As I said in an earlier post, I re-read Guliver’s Travels last week for my British Literature class. The last section of the book ends with Gulliver, alone and misanthropic, makng the following rather ironic observation:
My Reconcilement to the Yahoo-kind in general might not be so difficult if they would be content with those Vices and Follies only, which Nature has entitled them to. I am not in the least provoked at the Sight of a Lawyer, a Pick-pocket, a Colonel, a Fool, a Lord, a Gamester, a Politician, a Whore-Master, a Physician, an Evidence, a Suborner, an Attorney, a Traitor, or the like: This is all according to the due Course of Things: But when I behold a Lump of Deformity, and Diseases both in Body and Mind, smitten with Pride, it immediately breaks all the Measures of my Patience; neither shall I be ever able to comprehend how such an Animal and such a Vice could tally together. The wise and virtuous Houyhnhnms, who abound in all Excellencies that can adorn a Rational Creature, have no Name for this Vice in their Language, which has no Terms to express anything that is Evil, except those whereby they describe the detestable Qualities of their Yahoos, among which they were not able to distinguish this of Pride, for want of thoroughly understanding Human Nature, as it sheweth itself in other Countries, where that Animal presides. But I, who had more Experience, could plainly observe some Rudiments of it among the wild Yahoos.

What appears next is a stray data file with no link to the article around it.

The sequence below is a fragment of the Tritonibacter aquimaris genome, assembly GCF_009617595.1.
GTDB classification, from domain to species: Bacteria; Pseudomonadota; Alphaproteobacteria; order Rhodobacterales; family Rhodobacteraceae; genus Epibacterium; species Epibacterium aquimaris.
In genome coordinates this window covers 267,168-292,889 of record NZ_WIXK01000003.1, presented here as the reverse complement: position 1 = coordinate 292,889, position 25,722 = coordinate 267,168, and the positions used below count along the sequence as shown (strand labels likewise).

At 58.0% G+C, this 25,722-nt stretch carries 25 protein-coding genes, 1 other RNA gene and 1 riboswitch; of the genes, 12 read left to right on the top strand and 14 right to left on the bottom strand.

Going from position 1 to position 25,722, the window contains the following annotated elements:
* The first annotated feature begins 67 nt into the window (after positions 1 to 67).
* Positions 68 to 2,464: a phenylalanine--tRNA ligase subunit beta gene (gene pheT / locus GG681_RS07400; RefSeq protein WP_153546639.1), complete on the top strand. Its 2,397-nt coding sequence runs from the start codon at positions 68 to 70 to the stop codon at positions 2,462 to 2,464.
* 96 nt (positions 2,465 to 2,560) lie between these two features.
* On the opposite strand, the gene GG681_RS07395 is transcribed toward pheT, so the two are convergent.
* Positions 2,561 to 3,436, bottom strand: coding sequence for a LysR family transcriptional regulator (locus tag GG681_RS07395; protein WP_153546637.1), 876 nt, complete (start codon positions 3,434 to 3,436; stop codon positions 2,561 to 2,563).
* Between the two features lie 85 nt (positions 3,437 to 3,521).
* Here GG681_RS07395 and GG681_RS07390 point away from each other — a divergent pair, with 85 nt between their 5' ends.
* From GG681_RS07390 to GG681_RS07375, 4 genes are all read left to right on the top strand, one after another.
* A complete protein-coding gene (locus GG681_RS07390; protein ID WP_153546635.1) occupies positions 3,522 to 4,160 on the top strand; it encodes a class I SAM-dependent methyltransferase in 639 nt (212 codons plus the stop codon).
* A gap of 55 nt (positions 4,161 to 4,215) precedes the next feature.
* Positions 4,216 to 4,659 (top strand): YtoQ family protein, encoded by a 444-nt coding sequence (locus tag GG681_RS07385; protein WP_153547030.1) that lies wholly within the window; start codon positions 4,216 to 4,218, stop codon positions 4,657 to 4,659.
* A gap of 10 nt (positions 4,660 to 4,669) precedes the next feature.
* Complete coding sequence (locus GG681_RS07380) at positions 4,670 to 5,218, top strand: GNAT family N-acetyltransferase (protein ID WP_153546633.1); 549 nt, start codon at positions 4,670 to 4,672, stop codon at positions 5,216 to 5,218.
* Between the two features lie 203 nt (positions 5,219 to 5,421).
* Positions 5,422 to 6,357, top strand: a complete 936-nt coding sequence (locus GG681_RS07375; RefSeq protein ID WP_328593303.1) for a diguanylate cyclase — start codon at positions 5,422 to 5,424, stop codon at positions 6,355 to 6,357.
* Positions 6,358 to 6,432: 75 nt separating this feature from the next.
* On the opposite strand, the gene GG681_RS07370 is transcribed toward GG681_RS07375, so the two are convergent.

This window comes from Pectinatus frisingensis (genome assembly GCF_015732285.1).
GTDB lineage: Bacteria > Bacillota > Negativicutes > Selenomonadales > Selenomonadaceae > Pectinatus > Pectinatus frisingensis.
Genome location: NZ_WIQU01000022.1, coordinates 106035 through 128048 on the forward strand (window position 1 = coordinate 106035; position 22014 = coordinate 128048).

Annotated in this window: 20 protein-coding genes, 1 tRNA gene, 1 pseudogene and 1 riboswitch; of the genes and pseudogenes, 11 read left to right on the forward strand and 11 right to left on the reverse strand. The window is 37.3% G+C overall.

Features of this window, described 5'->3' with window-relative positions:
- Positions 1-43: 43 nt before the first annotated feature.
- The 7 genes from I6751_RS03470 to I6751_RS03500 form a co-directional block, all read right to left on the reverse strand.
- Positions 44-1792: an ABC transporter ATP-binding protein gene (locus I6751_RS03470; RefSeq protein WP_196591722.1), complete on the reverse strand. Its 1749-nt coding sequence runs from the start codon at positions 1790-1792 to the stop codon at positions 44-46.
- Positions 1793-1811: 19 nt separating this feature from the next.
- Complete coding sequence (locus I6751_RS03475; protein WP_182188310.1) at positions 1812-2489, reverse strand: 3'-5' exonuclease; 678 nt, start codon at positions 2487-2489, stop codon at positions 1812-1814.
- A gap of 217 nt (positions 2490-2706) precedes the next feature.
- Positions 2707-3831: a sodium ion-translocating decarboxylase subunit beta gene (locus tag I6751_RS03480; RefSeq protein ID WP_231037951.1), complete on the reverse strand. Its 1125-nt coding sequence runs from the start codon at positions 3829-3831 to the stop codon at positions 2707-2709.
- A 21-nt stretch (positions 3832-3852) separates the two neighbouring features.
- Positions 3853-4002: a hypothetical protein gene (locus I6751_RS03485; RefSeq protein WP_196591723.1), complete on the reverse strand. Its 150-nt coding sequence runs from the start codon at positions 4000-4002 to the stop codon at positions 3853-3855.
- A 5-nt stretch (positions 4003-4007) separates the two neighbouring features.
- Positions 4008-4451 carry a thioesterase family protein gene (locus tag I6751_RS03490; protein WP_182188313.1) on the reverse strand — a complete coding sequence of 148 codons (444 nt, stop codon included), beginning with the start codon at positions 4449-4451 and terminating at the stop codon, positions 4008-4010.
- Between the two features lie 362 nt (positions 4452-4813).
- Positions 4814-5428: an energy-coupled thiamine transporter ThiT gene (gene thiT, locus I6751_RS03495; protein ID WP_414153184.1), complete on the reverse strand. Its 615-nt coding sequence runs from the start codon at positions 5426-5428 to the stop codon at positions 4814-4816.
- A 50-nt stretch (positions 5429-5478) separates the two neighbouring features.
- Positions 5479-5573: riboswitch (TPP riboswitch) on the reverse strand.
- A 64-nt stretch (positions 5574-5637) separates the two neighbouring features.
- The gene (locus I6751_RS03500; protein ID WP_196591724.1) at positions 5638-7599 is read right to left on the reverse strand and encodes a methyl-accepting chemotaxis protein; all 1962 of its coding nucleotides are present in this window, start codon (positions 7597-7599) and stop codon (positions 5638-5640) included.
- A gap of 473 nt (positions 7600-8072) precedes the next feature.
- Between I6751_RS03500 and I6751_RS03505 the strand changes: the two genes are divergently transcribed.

But the Houyhnhnms, who live under the Government of Reason, are no more proud of the good Qualities they possess, than I should be for not wanting a Leg or an Arm, which no Man in his Wits would boast of, although he must be miserable without them. I dwell the longer upon this Subject from the Desire I have to make the Society of an English Yahoo by any Means not insupportable, and therefore I here entreat those who have any Tincture of this absurd Vice, that they will not presume to come in my sight.
By the end of Swift’s satirical travel guide, Gulliver is too repulsed, too refined, actually too proud, to associate with any of the human beings who are his own countrymen.
I thought today that some of the bloggers (naming no names) I’ve been reading have more than a trace of Lemuel Gulliver’s malady. Especially evangelical Christian bloggers. Some of us are so anxious to distinguish ourselves from those right-wing fundamentalists, those Yahoo Christians, those Halloween-hating, demon-fearing, book-burning, lumpish Dobsonites, that we end up displaying the very vices that we decry. I include myself because I’m certainly not immune to pride, and I know how deceptive the human heart can be. It’s important to remember that all of us are Yahoos at heart, no matter how educated and refined and sophisticated we may think we are. Some of the other Yahoos may actually know more than we do about something or another. And we all know what Pride goeth before.
Perhaps it would behoove us all to consider the great distance between our intellect and that of Almighty God and then give our brothers and sisters the benefit of the distance as we write. I think we could all use a little more humilité, as Guinevere called it. Do I need to get me dose by reading C.J. Mahaney’s new book?